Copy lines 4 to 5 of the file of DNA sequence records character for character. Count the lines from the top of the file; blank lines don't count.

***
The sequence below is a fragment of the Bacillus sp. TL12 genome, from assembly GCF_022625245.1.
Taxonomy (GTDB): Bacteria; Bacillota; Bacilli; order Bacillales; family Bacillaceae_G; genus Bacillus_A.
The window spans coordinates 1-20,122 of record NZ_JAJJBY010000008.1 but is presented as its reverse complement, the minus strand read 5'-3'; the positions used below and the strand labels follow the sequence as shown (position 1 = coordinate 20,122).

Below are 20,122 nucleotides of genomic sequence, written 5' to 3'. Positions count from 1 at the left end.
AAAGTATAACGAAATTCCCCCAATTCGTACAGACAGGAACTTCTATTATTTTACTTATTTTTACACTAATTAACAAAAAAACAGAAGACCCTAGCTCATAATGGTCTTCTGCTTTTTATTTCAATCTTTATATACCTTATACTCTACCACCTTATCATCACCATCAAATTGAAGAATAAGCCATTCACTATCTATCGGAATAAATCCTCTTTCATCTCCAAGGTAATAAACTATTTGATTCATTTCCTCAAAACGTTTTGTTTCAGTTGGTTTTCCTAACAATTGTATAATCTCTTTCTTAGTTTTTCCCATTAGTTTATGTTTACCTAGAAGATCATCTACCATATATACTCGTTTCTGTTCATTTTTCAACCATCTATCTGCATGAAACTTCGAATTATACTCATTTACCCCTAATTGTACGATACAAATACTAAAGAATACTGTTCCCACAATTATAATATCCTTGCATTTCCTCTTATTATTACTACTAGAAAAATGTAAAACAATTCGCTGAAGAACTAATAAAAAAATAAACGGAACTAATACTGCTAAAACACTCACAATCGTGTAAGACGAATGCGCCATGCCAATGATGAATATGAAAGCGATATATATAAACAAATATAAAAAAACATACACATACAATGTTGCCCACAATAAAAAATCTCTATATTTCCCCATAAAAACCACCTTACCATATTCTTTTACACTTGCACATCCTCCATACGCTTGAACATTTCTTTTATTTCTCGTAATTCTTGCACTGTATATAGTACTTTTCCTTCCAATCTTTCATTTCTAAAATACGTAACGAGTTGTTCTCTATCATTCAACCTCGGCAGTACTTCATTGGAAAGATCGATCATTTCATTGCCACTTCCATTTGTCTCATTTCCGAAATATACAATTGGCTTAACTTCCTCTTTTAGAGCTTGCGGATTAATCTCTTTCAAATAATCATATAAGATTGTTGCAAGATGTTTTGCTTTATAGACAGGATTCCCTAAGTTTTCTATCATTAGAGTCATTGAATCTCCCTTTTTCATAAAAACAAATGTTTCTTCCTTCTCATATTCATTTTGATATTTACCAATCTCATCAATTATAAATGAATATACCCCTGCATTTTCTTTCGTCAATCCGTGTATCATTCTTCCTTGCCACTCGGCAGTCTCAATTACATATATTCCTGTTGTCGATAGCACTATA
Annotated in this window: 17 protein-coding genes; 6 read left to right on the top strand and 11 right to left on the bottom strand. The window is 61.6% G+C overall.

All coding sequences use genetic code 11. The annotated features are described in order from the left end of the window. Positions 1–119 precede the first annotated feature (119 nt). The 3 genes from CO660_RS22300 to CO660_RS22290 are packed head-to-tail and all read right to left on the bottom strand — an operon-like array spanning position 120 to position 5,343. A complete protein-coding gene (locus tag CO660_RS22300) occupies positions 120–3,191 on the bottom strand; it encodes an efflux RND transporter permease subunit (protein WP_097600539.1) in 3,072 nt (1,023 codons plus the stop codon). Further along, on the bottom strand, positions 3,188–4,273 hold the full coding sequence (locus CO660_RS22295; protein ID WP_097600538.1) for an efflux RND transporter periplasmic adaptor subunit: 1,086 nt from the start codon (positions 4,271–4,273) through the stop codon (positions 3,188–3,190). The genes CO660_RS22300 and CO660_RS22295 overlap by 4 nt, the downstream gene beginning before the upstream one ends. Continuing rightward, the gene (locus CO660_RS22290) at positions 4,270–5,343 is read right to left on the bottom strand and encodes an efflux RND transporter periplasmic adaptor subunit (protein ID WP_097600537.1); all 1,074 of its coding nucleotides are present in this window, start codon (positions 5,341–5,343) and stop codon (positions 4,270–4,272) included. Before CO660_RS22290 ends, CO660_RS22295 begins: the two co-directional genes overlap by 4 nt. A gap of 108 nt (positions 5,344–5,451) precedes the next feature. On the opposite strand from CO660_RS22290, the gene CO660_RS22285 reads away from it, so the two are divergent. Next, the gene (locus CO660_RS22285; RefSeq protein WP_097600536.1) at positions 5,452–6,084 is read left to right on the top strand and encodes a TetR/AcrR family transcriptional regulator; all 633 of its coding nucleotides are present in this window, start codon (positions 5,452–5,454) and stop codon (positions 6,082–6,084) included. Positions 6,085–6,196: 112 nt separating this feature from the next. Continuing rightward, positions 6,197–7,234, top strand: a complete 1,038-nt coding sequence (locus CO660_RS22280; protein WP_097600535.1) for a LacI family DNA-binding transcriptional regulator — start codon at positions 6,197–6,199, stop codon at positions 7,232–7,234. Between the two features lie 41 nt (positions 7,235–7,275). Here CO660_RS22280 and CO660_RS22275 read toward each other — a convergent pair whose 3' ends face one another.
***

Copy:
Below are 20,122 nucleotides of genomic sequence, written 5' to 3'. Positions count from 1 at the left end.
AAAGTATAACGAAATTCCCCCAATTCGTACAGACAGGAACTTCTATTATTTTACTTATTTTTACACTAATTAACAAAAAAACAGAAGACCCTAGCTCATAATGGTCTTCTGCTTTTTATTTCAATCTTTATATACCTTATACTCTACCACCTTATCATCACCATCAAATTGAAGAATAAGCCATTCACTATCTATCGGAATAAATCCTCTTTCATCTCCAAGGTAATAAACTATTTGATTCATTTCCTCAAAACGTTTTGTTTCAGTTGGTTTTCCTAACAATTGTATAATCTCTTTCTTAGTTTTTCCCATTAGTTTATGTTTACCTAGAAGATCATCTACCATATATACTCGTTTCTGTTCATTTTTCAACCATCTATCTGCATGAAACTTCGAATTATACTCATTTACCCCTAATTGTACGATACAAATACTAAAGAATACTGTTCCCACAATTATAATATCCTTGCATTTCCTCTTATTATTACTACTAGAAAAATGTAAAACAATTCGCTGAAGAACTAATAAAAAAATAAACGGAACTAATACTGCTAAAACACTCACAATCGTGTAAGACGAATGCGCCATGCCAATGATGAATATGAAAGCGATATATATAAACAAATATAAAAAAACATACACATACAATGTTGCCCACAATAAAAAATCTCTATATTTCCCCATAAAAACCACCTTACCATATTCTTTTACACTTGCACATCCTCCATACGCTTGAACATTTCTTTTATTTCTCGTAATTCTTGCACTGTATATAGTACTTTTCCTTCCAATCTTTCATTTCTAAAATACGTAACGAGTTGTTCTCTATCATTCAACCTCGGCAGTACTTCATTGGAAAGATCGATCATTTCATTGCCACTTCCATTTGTCTCATTTCCGAAATATACAATTGGCTTAACTTCCTCTTTTAGAGCTTGCGGATTAATCTCTTTCAAATAATCATATAAGATTGTTGCAAGATGTTTTGCTTTATAGACAGGATTCCCTAAGTTTTCTATCATTAGAGTCATTGAATCTCCCTTTTTCATAAAAACAAATGTTTCTTCCTTCTCATATTCATTTTGATATTTACCAATCTCATCAATTATAAATGAATATACCCCTGCATTTTCTTTCGTCAATCCGTGTATCATTCTTCCTTGCCACTCGGCAGTCTCAATTACATATATTCCTGTTGTCGATAGCACTATA